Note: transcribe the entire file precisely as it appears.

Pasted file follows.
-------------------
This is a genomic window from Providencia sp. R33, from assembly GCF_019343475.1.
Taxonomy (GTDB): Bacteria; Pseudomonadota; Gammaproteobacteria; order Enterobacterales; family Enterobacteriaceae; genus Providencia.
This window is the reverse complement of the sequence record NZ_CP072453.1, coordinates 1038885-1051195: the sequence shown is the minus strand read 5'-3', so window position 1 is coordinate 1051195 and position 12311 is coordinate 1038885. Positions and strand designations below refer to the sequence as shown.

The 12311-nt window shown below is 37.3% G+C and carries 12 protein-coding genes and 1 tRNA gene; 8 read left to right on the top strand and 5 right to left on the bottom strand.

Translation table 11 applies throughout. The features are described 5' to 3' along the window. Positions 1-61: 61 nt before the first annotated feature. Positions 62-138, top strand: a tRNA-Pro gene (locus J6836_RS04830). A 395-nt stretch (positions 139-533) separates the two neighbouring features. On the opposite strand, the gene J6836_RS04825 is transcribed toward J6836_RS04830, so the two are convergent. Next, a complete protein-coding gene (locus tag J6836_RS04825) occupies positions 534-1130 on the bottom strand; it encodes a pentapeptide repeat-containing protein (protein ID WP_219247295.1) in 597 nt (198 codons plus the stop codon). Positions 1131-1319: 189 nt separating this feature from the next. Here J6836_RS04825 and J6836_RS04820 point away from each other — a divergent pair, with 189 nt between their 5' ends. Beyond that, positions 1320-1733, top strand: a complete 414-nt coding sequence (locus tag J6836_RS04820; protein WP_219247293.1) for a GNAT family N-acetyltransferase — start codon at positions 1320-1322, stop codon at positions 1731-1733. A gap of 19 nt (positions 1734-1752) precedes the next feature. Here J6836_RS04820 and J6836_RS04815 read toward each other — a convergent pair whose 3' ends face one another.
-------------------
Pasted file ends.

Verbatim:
This is a genomic window from Providencia sp. R33, from assembly GCF_019343475.1.
Taxonomy (GTDB): Bacteria; Pseudomonadota; Gammaproteobacteria; order Enterobacterales; family Enterobacteriaceae; genus Providencia.
This window is the reverse complement of the sequence record NZ_CP072453.1, coordinates 1038885-1051195: the sequence shown is the minus strand read 5'-3', so window position 1 is coordinate 1051195 and position 12311 is coordinate 1038885. Positions and strand designations below refer to the sequence as shown.

The 12311-nt window shown below is 37.3% G+C and carries 12 protein-coding genes and 1 tRNA gene; 8 read left to right on the top strand and 5 right to left on the bottom strand.

Translation table 11 applies throughout. The features are described 5' to 3' along the window. Positions 1-61: 61 nt before the first annotated feature. Positions 62-138, top strand: a tRNA-Pro gene (locus J6836_RS04830). A 395-nt stretch (positions 139-533) separates the two neighbouring features. On the opposite strand, the gene J6836_RS04825 is transcribed toward J6836_RS04830, so the two are convergent. Next, a complete protein-coding gene (locus tag J6836_RS04825) occupies positions 534-1130 on the bottom strand; it encodes a pentapeptide repeat-containing protein (protein ID WP_219247295.1) in 597 nt (198 codons plus the stop codon). Positions 1131-1319: 189 nt separating this feature from the next. Here J6836_RS04825 and J6836_RS04820 point away from each other — a divergent pair, with 189 nt between their 5' ends. Beyond that, positions 1320-1733, top strand: a complete 414-nt coding sequence (locus tag J6836_RS04820; protein WP_219247293.1) for a GNAT family N-acetyltransferase — start codon at positions 1320-1322, stop codon at positions 1731-1733. A gap of 19 nt (positions 1734-1752) precedes the next feature. Here J6836_RS04820 and J6836_RS04815 read toward each other — a convergent pair whose 3' ends face one another.